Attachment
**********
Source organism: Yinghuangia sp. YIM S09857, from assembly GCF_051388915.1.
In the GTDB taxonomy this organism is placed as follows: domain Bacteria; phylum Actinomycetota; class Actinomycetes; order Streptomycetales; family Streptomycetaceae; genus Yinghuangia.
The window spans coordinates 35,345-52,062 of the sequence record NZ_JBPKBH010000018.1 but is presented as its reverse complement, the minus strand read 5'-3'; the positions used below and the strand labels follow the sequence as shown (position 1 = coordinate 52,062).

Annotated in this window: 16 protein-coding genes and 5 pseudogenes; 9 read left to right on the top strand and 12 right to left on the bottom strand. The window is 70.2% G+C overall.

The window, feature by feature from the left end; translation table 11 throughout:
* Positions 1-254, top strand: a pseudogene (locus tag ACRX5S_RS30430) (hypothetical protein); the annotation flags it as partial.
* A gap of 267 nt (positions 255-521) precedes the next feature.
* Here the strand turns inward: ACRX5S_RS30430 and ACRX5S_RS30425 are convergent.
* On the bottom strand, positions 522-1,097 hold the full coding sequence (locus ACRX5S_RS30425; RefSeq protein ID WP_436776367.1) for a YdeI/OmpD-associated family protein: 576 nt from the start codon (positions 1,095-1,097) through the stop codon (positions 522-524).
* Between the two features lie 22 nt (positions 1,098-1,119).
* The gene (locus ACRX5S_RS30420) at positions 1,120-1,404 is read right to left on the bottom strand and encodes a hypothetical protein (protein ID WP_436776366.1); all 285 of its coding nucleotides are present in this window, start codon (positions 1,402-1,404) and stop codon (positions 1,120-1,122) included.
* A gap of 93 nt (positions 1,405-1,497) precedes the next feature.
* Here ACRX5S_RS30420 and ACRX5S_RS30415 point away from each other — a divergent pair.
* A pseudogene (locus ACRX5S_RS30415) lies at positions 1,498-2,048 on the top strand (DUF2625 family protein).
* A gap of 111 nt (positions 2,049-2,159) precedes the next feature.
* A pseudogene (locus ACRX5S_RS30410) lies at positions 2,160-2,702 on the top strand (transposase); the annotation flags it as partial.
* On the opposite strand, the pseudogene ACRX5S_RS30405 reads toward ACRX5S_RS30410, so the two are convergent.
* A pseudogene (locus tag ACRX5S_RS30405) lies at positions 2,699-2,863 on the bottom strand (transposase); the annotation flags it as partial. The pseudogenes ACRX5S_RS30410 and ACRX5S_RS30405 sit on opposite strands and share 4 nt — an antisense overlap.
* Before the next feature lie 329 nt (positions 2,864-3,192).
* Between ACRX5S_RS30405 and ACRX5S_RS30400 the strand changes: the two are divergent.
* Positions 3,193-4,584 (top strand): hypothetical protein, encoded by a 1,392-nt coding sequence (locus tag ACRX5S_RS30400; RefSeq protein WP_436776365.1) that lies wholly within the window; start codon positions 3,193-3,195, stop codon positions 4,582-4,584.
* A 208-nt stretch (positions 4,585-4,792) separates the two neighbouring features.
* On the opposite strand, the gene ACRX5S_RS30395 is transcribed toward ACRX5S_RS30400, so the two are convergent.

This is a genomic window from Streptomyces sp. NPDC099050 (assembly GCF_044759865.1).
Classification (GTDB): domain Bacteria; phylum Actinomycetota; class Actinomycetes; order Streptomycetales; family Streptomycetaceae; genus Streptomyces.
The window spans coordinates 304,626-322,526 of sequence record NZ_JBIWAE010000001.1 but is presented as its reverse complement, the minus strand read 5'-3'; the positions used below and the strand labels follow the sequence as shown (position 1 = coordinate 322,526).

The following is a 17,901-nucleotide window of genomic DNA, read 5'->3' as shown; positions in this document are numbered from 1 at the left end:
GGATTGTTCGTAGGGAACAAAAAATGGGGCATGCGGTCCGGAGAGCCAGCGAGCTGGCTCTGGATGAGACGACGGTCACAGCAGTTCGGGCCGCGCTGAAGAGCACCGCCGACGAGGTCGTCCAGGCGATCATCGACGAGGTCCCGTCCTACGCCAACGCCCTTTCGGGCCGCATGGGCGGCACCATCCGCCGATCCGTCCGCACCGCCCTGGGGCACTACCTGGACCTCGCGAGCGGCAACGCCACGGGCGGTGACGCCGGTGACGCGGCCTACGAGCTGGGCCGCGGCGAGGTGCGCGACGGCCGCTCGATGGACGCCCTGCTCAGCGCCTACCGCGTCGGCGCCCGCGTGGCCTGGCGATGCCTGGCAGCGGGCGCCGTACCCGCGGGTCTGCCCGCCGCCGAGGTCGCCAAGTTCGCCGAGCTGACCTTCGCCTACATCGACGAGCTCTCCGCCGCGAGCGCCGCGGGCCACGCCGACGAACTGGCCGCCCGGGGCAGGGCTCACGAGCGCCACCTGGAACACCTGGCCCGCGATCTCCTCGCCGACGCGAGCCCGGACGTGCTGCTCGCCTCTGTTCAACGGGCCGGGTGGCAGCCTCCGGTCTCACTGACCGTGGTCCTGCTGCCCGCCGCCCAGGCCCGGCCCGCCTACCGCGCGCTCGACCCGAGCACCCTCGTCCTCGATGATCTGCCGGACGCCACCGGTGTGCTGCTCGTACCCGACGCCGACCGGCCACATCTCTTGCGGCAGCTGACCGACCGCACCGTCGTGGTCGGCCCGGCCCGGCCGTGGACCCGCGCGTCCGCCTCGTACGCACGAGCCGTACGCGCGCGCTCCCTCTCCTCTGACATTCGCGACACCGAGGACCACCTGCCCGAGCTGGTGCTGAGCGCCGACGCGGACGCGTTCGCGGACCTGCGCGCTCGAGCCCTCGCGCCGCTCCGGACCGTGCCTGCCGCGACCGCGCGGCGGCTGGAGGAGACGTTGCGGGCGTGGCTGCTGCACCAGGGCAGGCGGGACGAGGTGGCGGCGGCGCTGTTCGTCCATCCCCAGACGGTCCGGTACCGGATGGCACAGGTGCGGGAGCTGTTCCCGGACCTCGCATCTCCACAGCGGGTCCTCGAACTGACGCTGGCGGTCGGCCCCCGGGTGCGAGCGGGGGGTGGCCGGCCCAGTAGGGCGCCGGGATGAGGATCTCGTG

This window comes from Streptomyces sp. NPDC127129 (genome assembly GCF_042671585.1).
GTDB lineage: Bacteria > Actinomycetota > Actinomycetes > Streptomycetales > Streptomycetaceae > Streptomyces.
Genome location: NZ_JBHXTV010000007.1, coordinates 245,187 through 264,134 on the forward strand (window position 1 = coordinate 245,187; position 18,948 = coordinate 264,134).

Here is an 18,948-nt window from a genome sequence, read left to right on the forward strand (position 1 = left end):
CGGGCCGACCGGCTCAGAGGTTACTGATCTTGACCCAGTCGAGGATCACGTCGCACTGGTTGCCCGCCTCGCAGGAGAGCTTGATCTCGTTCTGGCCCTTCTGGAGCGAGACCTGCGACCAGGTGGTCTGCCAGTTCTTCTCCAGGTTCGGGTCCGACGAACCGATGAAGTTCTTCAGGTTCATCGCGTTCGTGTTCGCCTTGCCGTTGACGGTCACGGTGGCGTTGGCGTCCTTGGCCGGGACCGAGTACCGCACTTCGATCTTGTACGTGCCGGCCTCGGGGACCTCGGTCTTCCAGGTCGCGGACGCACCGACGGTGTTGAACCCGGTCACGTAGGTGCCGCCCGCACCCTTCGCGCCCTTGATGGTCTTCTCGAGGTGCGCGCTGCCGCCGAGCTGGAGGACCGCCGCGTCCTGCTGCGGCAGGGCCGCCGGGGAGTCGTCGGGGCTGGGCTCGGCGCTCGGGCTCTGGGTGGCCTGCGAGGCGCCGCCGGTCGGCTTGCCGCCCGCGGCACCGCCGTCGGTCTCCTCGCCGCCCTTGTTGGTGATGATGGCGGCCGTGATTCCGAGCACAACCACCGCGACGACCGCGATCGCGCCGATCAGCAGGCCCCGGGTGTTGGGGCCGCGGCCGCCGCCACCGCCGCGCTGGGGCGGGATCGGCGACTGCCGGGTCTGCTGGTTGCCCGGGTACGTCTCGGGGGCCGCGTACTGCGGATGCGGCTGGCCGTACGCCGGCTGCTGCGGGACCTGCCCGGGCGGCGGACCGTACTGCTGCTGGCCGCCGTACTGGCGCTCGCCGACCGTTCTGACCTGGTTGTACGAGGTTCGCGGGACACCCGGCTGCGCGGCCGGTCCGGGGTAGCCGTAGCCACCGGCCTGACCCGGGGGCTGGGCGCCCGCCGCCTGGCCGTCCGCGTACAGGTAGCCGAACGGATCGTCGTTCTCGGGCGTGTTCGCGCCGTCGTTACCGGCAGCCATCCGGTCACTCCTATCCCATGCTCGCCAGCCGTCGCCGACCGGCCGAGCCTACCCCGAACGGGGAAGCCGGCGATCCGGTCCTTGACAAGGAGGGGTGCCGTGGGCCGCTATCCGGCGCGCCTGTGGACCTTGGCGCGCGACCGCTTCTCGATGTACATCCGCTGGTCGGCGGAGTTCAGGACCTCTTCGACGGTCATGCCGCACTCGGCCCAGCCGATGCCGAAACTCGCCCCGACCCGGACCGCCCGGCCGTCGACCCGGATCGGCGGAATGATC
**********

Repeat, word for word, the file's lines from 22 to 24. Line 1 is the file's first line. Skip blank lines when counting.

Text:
* A 208-nt stretch (positions 4,585-4,792) separates the two neighbouring features.
* On the opposite strand, the gene ACRX5S_RS30395 is transcribed toward ACRX5S_RS30400, so the two are convergent.

This is a genomic window from Streptomyces sp. NPDC099050 (assembly GCF_044759865.1).